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Episode 180: Your Mom is Art

by Jonathan Metts - January 24, 2010, 5:40 pm PST
Total comments: 49

This episode packs all the usual fun stuff, more Games of the Decade, and the dreaded "art" question. PLUS: A very special announcement!

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RFN 180 kicks off with the big news that we'll be doing a panel at PAX East, called "Radio Free Nintendo: A Live Podcast for Grown-Ups". If you're planning to attend the show, or at least thinking about it, check out the forum thread! In other, game-playing New Business, Jon Lindemann dusts off his DSi for a report on Dark Void Zero, while Jonny catches up on various Xbox games (and rants about Nintendo's dereliction of DS demos). Greg has praise and criticism for Dead Space: Extraction, and James is still half-way through the tutorial in Tales of Symphonia: Dawn of the New World.

After a quick break, we've got the next four testimonials in the ongoing Games of the Decade feature. You'll hear from staffers like Pedro and Grant for the first time, and this salvo of games includes beloved epics (Metroid Prime, Majora's Mask) next to influential experiments (Wii Sports, Wii Fit). And there's still more to come! In your Listener Mail, we look back on a year of infinite fridge space (the SD Card Channel), examine how games create emotional impact, and venture into the ultimate no-man's-land of "games as art".

We're always looking for great Listener Mail to read and discuss on the show, so please send your questions or comments! (We really love seeing your praise and feedback regarding the show itself; however, in the interest of time, we may edit your letter to be read on the podcast.)

Credits:

This podcast was edited by Greg Leahy.

Music for this episode of Radio Free Nintendo is used with permission from Jason Ricci & New Blood. You can purchase their newest album, Done with the Devil, directly from the record label, Amazon.com, or iTunes, or call your local record store and ask for it!

Additional music for this episode of Radio Free Nintendo is copyrighted to Nintendo, and is included under fair use protection.

Talkback

ShyGuyJanuary 24, 2010

Is this a podcast for grownups? Seriously? It's not exactly NPR. I think children of all ages can appreciate a Bearrorist. And Cho Aniki.

NWR_KarlKarl Castaneda, Contributing EditorJanuary 24, 2010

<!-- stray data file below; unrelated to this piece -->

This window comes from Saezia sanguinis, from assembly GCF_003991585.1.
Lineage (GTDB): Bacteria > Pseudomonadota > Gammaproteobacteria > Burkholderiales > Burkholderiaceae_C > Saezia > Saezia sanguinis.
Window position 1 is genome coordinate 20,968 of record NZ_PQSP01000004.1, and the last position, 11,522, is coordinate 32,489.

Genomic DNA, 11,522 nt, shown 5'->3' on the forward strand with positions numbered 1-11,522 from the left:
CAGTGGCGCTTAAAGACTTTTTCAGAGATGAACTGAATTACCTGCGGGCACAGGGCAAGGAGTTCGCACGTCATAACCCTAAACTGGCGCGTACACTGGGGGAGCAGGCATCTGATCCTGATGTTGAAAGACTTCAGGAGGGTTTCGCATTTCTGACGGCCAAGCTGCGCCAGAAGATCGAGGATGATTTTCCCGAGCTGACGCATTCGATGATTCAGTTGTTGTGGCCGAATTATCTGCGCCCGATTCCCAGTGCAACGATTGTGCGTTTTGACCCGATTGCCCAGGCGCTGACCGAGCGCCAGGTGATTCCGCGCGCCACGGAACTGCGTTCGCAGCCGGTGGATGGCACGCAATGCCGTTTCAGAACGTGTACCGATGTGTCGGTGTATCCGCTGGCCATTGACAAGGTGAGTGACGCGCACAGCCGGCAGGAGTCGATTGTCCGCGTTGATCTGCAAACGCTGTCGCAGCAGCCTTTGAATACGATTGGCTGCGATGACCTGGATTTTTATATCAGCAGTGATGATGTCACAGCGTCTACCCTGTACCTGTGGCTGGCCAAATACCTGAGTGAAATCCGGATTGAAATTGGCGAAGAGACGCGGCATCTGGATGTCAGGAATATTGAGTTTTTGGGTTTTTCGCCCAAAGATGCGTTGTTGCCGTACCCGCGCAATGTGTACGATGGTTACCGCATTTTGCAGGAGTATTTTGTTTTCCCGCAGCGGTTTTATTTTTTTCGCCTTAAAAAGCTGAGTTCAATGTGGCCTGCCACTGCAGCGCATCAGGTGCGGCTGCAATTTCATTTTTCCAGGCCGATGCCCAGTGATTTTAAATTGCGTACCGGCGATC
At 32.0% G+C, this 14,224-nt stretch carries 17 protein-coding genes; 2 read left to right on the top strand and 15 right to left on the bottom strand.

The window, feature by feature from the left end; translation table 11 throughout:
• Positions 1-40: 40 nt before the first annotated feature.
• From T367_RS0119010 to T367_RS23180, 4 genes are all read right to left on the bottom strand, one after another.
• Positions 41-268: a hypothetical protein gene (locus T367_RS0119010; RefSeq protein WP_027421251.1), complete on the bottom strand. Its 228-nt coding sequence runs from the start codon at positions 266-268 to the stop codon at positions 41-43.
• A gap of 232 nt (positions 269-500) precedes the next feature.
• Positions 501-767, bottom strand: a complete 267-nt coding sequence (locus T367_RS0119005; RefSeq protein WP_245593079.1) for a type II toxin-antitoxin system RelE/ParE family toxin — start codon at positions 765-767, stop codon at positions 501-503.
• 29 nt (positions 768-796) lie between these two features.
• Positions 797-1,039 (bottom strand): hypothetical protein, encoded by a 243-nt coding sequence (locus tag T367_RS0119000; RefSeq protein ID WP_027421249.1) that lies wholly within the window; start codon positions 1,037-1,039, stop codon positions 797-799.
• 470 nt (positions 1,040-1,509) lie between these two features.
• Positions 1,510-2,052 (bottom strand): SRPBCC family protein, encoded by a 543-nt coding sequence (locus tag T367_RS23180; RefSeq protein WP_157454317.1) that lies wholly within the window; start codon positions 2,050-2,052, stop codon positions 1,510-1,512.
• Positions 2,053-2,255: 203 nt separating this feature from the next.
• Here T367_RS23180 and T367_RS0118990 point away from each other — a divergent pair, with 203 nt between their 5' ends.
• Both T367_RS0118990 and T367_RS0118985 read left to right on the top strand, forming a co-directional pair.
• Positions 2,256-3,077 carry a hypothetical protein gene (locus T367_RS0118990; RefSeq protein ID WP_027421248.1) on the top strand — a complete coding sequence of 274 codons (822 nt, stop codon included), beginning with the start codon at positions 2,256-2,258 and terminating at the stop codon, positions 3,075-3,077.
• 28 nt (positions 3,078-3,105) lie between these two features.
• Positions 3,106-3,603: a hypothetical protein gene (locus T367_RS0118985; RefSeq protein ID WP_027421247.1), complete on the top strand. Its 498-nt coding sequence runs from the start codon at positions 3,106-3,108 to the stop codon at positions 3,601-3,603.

The fear that no one's going to show is indeed present on my end, as well. My older brother's going to be at PAX, and even he's on the fence about this thing.

I'm only half kidding. We gotta get asses in those seats, gentlemen. Maybe the promise of nudity? Or the promise of a lack of nudity? Something with nudity.

Speaking of the show, any Boston natives or people familiar with the city who post here? If so, how's the public transit there? I don't mind getting a hotel room a little further off (and saving a bit of cash) if commuting a few miles is easy. The Hilton's got rooms available really close, but it's also a bit pricey.

EDIT: Also, ShyGuy reminded me with his NPR comment of another fear. That we'll all be so out of our element doing this live that it'll turn into an episode of The Delicious Dish. We won't have the dynamic sex appeal of Ana Gasteyer to save us if that happens.

I'm 19 minutes in, and I'm already jealous of a host (in this case, Johnny with the CCPro).

broodwarsJanuary 24, 2010

I have a sneaking suspicion that John will replay Cho Aniki just before the PAX show, just so he'll have an excuse to talk about it in that show's New Business segment.  :P:

Listening to the podcast now...

TJ SpykeJanuary 24, 2010

If I lived anywhere near Boston (I don't have a car, even if I did it would be tough as it would be about a 10 hour drive) I would go to PAX East and try to attend the panel. I hope you guys get lots of people attending.

Quote from: ShyGuy²

Is this a podcast for grownups? Seriously? It's not exactly NPR. I think children of all ages can appreciate a Bearrorist. And Cho Aniki.

I take that to mean that it's geared towards experienced gamers and those interested in intricacies of the industry beyond just the games as opposed to the stereotypical Nintendo demographic.  That doesn't mean everyone can't enjoy it.

adadadJanuary 24, 2010

EDIT: Whoops, thanks for the clarification Greg, I definitely should've listened before I preached.

Onto the actual topic at hand then!

Regarding the question of games as art, there are all sorts of arguments going on as to the specifics and definitions of terms which I don't particularly care to delve into, however I would say that beyond technical definitions that seek to categorise what is and isn't art, it is far easier to conclusively debate when there is a salient example in the medium being referred to. By this what I mean is that in the case of literature for example, there is a large canon of "classic" authors who can be quickly and easily referenced in a debate concerning art. I'd be surprised to find much contention over whether Shakespeare's plays or Dickens' novels are art or not, while I am more likely to find wildly diverging opinions when asking the same question concerning a page in a phonebook. As far as I'm concerned, people can quibble all they like over the latter example but it is scarcely relevant when it comes to enjoyment - just because someone believes that Pokemon Mystery Dungeon can be called art does not make it any way shape or form deserving of merit or my attention, art or not. Also, since the games as art concept is contested by some of its biggest fans and most prominent creators, then without further progress in the medium I don't see how this debate can ever be conclusive.